The resaon why the Neanderthals are seen as a separate species is that they were a human version of Homo Erectus that travelled out of Africa some 1 million years ago. They were human because they had language, buried their dead and created technology. But they are back. I have seen them in that Geico commercial.
I doubt that they were killed off by anyone because they slowly faded away over a 15,000 year period. Perhaps it was some virus or other. After all, Eurasia at that time was vastly underpopulated and was bountiful in fruit and wild game.
Posted by OCCAM at 2:12 PM on December 12
To Action Potential:
What you suggest is unlikely if not impossible.
From what I have read the Neanderthal line separated from homo sapiens approxmately 400,000 years ago. Versus the current separation for the various races being around 30,000 years ago.
Even if there are similar traits this could easily be explained by what’s called analogous evolution. For example bats and insects fly even though they are evoultionarily speaking far apart. This isn’t because bats and insects have the same genes for wings, its because different genes in bats and insects produce the same effect: flight.
Now on the other hand whales have flippers and humans have hands. This is homologous evoltution because these structures are a result of the same genes.
Posted by Yellow Man at 2:47 PM on December 12
“The criteria include: greater or much smaller size than the parental species, on average; evidence for developmental instability; possible occurrence of rare attributes, such as having extra teeth or bone joints; and possessing an intermediate shape.”
This sounds like the way physical Anthropologists determine the race of a skeleton today. But, I thought we were “all the same”.
Posted by at 3:03 PM on December 12
OK, folks. Nothing is ‘clear’ — -merely well exposited. Too early to say. We are speculating, and that’ll have to do and be acknowledged for the time being. DNA analysis is expanding rapidly, and the sample sources of ancient Neanderthal DNA are extremely narrow in scope. It’s a tantalizing subject, yet either way, we didn’t get where we are from some noble plan or behavior on the part of our forebears. Things have been far more random and rough-and-tumble than our sanctimonious selves would wish to think.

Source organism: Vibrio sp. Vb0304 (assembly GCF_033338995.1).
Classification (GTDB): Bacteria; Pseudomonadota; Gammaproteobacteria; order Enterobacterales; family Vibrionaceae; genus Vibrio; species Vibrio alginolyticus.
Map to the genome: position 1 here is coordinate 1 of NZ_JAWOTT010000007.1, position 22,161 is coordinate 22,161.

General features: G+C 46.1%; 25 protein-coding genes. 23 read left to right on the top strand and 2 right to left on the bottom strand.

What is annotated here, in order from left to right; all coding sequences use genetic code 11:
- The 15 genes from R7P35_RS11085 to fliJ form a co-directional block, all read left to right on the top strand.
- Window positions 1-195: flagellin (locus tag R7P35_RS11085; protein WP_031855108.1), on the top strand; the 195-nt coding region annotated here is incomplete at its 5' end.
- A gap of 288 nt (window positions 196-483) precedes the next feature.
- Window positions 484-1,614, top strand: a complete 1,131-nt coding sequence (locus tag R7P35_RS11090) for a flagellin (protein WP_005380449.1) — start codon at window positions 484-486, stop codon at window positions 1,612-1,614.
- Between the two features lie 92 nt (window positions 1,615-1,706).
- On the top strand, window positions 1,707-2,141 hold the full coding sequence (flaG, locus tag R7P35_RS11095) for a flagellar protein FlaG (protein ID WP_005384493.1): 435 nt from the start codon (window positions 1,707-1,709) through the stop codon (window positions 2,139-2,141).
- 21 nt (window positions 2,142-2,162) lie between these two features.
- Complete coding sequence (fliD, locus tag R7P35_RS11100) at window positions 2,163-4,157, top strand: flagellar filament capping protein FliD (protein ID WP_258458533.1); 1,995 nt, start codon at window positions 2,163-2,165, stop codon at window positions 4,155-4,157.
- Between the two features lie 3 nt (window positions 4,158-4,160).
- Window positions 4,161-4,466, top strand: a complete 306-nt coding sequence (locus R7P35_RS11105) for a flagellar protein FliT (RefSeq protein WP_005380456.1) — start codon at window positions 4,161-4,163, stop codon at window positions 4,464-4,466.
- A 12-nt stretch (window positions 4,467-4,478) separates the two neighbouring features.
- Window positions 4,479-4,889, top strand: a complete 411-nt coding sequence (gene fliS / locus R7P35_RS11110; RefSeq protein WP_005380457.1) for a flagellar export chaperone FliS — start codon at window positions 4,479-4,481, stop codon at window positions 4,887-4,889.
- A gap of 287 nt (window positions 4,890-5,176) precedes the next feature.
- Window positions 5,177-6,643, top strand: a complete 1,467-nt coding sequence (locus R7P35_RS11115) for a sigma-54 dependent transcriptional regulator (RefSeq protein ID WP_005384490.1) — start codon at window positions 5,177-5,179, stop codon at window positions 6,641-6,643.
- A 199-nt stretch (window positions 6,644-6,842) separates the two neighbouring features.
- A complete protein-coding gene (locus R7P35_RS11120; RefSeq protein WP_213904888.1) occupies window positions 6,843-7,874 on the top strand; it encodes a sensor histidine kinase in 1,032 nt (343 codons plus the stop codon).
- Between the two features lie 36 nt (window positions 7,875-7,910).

Posted by ActionPotential at 9:17 PM on December 12
Occam: a Human version of Homo Erectus? That is very fuzzy
and it assumes the point that is in question. Better sharpen that
razor before you make yourself bleed.
Posted by Freyr at 12:15 AM on December 13
Hello Yellow Man: I can very well imagine that Neanderthals separated as far back — -or even much further — -than you say. I agree wholeheartedly with you on the prospect of analogous or convergent evolution; in fact, the red hair allele [of Neanderthal] is now seen as just that. Even so, I am suggesting that some of the N. genome got subsumed into the main homo sapiens line through sporadic ‘hybridization.’ Again, the whole available N. genome under study is simply too minuscule for one to make a determination right now: I don’t care who wrote a book and did excellent, scientifically, and methodologically sound research.
Posted by ActionPotential at 11:46 AM on December 15
According to “March of the Titans: History of the White Race,” by Arthur Kemp, modern human beings are distinct from, and have no relationship to, neanderthals.
Posted by at 7:23 PM on December 18